These cost are shifted onto the users, the young households for example, not by the operation of the market but by government fiat.  The government is not raising its price and hoping to see if the consumers are willing to pay, not mutual consent,  the government is using its power of coercion to force payment.

 

Our roads then are just another example of state inefficiency. This is the difference between state ownership and private ownership:  Because everyone owns it, no one owns it, so no one cares to improve it, to make it more efficient.

 

In the normal, (private), operation of the market, contending sectors, individuals, try to shift cost off on to other sectors, while trying to maximize the profits for themselves.  For example in our earlier discussion of taxes we pointed out that taxpayers seek  to raise their prices and avoid other’s attempts to shift their taxes.  As a practical matter even if we can raise our price our feeble attempt to shift costs, like taxes, are quickly swamped by others who are raising their prices also.  But at least we try! There is the constant struggle to efficiency. 

 

The state does not bother. If it requires more money it raises taxes.  End of story.  We of course know that that is not the end of the story.  We know that even so called progressive taxes fall unevenly on the economy and hit hardest on those at the bottom or in sectors that can not raise prices or shift the burden.  But from the government’s point of view this is irrelevant.  Faced with increasing demand for the use of the intersection the government bureaucrat does not think how can I increase efficiency, his role has been narrowly circumscribed to limited areas of action.  Widen the road.  Or, . . . well widening the road is pretty much the only tool in their kit.

 

For thirty years the technology to use transponders and radio signals to switch intersection traffic has been available and ignored by the public sector.  Where have been the politicians?  Look, don’t even start with me.  You know where the politicians have been. (Whenever there are layoffs in municipal governments it is always the young traffic engineers, with the advanced degrees in systems and planning that are let go and the old guys with the orange vests and tape measures that are retained.   This is a standing joke in Public Administration.  (Well, OK, so they are not comedians.))

 

Since the Eighties computer technology could have been added to the systems to make them more efficient by a factor of 10.  During the Olympics in Los Angeles a huge advertising campaign was launched to discourage needless driving to avoid traffic jams during the games.  Measurements showed that traffic was reduced by only 10%.  However, this 10% reduction was enough to eliminate the traffic jams.  People simply changing their schedules by slight margins eliminated the traffic jams.   Use charges could do the same thing.

 

In addition transponders can also relay information to a smart grid of traffic controls so that the system can change, minute by minute, as the consumer demand changes.  Since the Nineties radio systems in the cars could have given the system a two way ability to communicate with the users.  To days systems could be even more advanced.

 

But none of this has been done because no one owns the roads.  No one is trying to make this sector of the economy keep up with the ever changing advances in the other sectors of the economy.  Why?  Selfishness.  If you owned the airport you would figure out how to increase profits, increase efficiency and they have.  Bus companies, taxis, trucking companies.  But not the government.  Even when huge tanker trucks go missing, when we are engaged in World War IV,  we shrug our shoulders, ‘what can you do?’  Stupid.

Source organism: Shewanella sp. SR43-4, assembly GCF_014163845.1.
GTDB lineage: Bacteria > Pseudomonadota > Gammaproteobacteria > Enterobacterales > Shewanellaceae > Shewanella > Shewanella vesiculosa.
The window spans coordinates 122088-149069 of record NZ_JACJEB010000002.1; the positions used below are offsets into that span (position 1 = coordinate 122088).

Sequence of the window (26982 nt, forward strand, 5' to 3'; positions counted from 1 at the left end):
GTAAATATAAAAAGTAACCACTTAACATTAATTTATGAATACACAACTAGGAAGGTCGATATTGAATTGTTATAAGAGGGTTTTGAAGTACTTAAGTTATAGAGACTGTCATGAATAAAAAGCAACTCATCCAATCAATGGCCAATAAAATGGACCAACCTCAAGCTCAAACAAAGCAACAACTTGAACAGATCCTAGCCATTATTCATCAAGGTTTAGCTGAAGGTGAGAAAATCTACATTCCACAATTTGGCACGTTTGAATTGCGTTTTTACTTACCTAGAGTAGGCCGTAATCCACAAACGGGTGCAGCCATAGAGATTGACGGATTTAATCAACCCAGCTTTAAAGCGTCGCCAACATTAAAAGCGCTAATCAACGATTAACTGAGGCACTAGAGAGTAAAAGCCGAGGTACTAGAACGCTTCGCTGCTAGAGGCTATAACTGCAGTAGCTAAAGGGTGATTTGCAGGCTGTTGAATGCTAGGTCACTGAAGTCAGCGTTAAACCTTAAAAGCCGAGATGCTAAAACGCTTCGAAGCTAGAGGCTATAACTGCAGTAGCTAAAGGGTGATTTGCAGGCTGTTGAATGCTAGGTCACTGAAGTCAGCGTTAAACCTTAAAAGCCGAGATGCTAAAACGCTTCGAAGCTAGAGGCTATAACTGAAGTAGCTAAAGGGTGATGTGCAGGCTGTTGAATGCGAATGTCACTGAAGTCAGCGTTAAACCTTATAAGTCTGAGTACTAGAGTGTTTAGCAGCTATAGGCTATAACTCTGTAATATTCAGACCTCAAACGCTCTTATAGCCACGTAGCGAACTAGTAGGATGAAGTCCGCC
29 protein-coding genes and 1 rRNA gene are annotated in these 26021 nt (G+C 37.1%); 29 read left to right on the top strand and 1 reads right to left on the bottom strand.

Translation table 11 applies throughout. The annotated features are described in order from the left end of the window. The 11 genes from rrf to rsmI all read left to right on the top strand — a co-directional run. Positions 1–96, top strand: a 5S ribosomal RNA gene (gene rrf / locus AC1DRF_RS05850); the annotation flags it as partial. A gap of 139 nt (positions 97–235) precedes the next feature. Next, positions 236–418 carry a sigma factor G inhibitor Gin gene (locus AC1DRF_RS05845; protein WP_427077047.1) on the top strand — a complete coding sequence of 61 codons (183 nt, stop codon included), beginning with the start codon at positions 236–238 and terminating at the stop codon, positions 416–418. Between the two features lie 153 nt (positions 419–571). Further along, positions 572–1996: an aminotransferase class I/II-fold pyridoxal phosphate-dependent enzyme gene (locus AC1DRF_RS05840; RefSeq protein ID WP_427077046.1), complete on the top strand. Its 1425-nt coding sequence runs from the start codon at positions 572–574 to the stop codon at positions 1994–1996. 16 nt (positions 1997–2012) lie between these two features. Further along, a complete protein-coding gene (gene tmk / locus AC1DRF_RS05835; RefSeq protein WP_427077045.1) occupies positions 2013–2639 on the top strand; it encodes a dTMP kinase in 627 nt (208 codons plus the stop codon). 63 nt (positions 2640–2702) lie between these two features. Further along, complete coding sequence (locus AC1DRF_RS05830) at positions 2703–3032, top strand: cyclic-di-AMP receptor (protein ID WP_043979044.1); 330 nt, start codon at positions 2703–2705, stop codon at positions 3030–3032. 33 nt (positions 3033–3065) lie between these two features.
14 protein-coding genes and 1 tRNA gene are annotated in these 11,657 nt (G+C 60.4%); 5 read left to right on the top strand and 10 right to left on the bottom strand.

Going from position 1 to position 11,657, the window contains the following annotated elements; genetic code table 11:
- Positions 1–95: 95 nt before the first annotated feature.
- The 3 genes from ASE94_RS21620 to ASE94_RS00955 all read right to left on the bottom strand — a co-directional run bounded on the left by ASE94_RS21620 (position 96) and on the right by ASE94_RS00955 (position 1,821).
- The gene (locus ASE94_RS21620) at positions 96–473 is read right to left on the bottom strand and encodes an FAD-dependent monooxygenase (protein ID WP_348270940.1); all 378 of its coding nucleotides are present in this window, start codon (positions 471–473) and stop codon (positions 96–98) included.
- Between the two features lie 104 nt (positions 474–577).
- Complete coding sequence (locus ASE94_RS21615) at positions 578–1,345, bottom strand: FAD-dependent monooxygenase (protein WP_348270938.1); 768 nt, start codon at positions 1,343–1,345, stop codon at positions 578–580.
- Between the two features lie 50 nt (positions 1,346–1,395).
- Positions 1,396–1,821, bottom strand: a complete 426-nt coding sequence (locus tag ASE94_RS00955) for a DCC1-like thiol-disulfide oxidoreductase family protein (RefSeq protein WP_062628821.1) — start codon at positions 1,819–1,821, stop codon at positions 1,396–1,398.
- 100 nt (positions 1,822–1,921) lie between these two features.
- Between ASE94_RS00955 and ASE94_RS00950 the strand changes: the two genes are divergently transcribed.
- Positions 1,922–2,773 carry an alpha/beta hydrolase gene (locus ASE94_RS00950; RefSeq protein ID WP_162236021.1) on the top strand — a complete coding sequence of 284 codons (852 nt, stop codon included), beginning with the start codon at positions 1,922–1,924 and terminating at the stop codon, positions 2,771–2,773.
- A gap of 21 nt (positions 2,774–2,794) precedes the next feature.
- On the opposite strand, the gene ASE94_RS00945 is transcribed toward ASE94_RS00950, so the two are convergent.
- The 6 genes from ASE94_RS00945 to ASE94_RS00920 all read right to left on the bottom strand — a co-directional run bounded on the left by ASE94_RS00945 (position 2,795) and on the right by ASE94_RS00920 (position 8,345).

So when that stolen tanker truck is filled with explosives, or bio agent, and driven to your child’s school there is no one who has an “ownership interest.”  When that truck, loaded with explosives, moves down the public road it is traveling through a no man’s land.  No one owns it so no one cares.  This is just the same highway most of us, the bottom 75%, travel, our needs unnoticed and without the protection of the public sector.  The economist can not advise you because this behavior is not “economic.”  Why would someone do such a thing?  There is no “economic” incentive, therefore, as far as Economics is concerned, this is human action that falls outside their science.

 

And just so the total system, the traffic, the roads, and how they interrelate are the government’s responsibility:  meaning no one’s responsibility.  This is not just a problem of Maine bureaucrat’s reluctance to utilize technology to make the toll roads more efficient.   All of these seemingly different things are manifestations of how we live.  How we relate to one another.  Selfishness.

 

“Frankly my dear, I don’t give a damn.”

 

You have certain systems of thought within which you live, just as the buss, trucking, cab companies exist within the larger system.  The inefficiencies of the state controlled traffic system are outside their scope:  a fact of life.  Something about which they may complain, but about which they can do nothing.  So too war is outside the scope of the economists.  They can advise on how to administer the war, but as for why it is fought, this is out side their science.  The tax tables look objectively fair, in that everyone within a band of income pays the same tax, yet, by the operation of the market the burden is shifted from the more efficient sectors who have greater ability to raise prices onto those sectors with less ability to shift the burden and avoid taxes.